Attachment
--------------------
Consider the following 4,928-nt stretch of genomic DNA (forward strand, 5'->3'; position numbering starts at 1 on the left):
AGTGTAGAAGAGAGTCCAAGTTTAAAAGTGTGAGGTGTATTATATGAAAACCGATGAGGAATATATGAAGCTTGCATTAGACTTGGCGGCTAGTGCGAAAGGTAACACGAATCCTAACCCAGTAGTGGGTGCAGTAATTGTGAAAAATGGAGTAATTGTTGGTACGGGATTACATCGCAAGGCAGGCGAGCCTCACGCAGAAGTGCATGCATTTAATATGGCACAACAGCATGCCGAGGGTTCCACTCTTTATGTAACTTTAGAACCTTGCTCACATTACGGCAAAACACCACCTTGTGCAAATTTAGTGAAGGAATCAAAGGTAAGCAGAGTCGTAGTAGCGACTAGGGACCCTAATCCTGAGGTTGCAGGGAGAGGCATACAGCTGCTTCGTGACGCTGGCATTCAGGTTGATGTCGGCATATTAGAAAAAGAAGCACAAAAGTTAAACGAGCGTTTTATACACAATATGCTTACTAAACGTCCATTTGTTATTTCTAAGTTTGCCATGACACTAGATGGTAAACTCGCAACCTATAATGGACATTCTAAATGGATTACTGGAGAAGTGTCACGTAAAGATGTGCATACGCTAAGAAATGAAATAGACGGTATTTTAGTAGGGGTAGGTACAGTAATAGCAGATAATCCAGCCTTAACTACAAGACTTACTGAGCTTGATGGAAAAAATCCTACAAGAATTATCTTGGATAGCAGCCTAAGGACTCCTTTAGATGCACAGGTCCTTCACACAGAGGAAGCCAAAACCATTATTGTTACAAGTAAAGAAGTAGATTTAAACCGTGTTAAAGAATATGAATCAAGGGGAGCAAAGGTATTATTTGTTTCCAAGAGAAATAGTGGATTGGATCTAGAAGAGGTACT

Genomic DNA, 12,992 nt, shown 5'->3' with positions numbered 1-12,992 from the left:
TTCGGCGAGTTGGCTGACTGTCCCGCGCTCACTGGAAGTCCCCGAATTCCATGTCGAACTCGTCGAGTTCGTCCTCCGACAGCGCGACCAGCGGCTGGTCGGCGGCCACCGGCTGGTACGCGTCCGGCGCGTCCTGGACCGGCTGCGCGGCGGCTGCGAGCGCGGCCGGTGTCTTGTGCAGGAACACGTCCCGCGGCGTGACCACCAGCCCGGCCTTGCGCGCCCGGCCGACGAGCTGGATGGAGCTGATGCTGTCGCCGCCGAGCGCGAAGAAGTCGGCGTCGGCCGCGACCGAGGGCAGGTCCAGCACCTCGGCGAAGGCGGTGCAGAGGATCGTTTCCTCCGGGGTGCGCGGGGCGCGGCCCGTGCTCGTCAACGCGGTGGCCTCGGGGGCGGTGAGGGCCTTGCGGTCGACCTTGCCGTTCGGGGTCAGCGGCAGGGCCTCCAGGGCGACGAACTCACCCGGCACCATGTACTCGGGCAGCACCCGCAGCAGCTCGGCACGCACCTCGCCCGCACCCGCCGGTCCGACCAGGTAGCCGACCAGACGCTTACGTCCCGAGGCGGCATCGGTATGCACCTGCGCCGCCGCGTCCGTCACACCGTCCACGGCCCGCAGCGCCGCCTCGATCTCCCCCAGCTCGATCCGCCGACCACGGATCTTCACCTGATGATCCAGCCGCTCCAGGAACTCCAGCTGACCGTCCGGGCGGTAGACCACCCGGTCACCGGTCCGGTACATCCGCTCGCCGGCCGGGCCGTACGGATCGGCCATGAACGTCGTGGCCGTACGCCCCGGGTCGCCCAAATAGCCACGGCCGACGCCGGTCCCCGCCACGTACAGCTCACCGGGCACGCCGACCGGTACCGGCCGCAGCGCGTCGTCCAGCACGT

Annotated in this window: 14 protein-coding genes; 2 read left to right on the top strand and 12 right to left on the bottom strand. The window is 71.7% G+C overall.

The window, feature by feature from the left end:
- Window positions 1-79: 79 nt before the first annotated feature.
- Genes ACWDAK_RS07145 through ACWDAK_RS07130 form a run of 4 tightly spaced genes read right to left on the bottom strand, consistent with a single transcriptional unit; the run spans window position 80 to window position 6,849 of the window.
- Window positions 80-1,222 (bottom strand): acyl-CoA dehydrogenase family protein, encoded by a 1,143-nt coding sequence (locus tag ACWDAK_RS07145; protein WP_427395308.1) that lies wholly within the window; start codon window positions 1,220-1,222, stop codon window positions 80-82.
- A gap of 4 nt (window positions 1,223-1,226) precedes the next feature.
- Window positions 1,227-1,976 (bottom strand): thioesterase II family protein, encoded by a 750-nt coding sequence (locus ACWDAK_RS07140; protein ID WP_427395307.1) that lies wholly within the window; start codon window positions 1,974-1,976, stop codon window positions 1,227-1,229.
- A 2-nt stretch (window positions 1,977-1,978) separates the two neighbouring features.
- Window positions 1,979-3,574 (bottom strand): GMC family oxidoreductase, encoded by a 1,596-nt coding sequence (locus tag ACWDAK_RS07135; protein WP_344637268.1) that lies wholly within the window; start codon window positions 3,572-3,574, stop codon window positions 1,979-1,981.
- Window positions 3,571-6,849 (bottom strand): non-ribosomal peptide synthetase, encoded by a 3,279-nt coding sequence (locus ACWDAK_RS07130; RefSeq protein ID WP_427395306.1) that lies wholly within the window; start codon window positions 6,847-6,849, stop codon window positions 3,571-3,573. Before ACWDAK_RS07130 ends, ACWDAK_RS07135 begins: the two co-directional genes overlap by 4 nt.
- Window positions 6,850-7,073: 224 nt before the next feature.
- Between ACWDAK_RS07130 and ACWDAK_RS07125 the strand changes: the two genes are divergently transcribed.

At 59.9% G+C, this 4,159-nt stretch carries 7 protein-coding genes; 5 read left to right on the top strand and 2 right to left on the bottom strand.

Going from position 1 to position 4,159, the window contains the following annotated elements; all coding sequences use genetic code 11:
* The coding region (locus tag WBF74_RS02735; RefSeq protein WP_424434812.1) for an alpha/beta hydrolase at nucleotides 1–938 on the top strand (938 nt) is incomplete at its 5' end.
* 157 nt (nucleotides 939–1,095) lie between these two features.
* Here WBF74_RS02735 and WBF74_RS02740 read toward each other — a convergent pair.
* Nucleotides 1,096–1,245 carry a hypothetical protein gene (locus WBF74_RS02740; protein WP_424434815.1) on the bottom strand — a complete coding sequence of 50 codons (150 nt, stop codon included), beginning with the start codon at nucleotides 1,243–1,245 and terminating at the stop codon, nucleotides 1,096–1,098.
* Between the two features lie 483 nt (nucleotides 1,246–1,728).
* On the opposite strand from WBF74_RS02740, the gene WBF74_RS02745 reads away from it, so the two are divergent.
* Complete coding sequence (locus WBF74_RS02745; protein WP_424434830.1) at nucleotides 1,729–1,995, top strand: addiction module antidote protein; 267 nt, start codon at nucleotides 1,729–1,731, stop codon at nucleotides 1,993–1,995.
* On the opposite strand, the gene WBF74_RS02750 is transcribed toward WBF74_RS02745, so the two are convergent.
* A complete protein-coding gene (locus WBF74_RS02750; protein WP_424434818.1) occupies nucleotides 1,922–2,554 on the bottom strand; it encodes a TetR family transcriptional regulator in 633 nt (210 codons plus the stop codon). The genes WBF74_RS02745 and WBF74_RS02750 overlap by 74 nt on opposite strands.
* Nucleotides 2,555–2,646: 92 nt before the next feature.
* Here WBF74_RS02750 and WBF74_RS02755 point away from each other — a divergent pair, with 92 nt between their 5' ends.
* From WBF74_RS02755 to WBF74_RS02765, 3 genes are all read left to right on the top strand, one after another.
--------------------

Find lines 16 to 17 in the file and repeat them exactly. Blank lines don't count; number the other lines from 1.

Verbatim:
- Between ACWDAK_RS07130 and ACWDAK_RS07125 the strand changes: the two genes are divergently transcribed.

At 59.9% G+C, this 4,159-nt stretch carries 7 protein-coding genes; 5 read left to right on the top strand and 2 right to left on the bottom strand.